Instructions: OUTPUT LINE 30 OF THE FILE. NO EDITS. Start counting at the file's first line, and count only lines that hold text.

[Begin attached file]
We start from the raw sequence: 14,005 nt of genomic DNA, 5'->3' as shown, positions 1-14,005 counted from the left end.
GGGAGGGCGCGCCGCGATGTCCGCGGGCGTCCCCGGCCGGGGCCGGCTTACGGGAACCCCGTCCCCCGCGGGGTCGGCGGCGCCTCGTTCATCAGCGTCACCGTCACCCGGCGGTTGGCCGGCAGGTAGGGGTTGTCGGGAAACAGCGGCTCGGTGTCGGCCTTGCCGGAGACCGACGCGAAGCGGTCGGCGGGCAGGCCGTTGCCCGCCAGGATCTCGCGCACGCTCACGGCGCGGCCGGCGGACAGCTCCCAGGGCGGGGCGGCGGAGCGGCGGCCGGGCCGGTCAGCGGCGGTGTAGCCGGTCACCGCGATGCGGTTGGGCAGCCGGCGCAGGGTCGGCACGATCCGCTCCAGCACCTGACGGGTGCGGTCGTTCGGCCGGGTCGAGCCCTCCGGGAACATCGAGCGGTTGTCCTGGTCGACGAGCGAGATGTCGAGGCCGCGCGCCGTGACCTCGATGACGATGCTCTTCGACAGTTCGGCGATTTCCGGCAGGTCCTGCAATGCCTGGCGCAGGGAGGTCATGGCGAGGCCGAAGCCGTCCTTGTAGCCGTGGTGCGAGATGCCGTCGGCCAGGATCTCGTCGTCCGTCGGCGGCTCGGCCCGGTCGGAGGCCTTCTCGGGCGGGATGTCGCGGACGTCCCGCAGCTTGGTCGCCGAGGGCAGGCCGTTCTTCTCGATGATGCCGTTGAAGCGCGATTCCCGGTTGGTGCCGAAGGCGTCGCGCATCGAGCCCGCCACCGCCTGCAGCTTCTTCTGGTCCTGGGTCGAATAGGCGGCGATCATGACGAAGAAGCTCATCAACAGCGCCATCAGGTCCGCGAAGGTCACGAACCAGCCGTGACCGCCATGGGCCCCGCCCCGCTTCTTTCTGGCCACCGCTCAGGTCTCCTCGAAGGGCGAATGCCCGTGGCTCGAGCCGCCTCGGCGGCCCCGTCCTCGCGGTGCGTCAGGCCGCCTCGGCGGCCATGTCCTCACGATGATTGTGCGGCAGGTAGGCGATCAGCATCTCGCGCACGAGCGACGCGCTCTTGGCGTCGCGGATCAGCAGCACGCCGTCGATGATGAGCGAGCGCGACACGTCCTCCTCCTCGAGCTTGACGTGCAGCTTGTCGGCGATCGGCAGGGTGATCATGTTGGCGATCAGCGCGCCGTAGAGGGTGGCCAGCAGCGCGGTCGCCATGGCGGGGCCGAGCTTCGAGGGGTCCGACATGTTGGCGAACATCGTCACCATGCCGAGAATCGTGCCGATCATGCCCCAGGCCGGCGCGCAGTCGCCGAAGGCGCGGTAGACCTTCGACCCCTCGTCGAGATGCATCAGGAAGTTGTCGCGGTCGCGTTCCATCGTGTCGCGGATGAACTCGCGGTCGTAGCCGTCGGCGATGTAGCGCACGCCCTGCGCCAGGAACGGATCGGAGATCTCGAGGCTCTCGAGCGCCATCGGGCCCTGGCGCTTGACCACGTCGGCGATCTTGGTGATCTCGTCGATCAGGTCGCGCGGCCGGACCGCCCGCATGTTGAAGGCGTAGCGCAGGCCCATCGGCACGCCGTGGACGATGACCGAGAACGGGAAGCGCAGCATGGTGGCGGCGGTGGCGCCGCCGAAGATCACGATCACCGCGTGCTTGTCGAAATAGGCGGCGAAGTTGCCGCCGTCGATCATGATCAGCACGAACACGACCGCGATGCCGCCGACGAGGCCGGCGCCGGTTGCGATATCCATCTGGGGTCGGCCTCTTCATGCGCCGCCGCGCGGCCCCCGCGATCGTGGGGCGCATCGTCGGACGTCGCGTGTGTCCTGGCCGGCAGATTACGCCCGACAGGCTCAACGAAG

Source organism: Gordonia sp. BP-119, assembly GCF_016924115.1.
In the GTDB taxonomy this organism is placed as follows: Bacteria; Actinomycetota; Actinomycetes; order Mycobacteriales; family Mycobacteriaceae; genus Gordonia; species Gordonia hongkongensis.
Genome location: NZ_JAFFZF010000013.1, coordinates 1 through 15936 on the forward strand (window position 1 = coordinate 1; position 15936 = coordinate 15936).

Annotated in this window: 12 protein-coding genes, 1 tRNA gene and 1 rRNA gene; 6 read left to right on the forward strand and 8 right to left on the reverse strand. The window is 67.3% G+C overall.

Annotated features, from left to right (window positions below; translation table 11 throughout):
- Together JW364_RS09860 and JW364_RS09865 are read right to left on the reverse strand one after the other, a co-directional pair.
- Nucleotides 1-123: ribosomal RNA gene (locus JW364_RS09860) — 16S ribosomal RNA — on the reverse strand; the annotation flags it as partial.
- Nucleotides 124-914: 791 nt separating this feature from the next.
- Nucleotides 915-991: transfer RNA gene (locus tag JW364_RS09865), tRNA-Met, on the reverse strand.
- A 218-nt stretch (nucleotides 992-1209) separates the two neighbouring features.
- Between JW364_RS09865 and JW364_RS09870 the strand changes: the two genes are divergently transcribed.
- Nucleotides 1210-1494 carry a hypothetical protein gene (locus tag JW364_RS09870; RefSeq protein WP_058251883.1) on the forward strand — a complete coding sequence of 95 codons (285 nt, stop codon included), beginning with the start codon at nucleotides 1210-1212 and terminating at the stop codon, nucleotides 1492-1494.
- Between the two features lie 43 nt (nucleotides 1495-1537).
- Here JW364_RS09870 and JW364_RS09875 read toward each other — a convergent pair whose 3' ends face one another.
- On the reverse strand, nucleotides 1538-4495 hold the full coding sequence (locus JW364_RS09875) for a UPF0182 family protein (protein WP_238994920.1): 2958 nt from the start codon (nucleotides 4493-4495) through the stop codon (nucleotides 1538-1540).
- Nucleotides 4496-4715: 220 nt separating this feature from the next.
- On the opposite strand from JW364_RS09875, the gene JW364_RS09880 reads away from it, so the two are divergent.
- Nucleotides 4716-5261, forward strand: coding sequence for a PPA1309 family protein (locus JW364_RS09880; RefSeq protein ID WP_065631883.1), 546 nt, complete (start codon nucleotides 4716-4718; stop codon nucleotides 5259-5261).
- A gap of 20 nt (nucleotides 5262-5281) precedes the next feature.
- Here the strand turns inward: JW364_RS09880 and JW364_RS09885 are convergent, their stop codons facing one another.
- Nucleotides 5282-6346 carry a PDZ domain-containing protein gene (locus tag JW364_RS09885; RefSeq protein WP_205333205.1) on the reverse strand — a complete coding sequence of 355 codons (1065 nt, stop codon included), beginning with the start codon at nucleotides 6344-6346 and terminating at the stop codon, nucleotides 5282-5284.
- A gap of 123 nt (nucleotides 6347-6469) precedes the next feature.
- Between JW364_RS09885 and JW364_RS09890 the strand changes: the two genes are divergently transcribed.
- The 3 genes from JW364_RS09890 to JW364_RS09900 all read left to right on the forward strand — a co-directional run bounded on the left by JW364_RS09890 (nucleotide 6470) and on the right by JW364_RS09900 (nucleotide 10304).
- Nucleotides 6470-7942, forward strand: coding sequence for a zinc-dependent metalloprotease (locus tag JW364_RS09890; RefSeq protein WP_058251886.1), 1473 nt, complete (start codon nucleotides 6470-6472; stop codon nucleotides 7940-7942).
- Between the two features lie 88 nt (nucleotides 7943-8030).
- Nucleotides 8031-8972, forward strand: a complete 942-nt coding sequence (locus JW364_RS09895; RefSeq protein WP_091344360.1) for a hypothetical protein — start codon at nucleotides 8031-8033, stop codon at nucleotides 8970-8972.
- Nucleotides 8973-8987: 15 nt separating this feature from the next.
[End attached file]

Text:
- Nucleotides 8973-8987: 15 nt separating this feature from the next.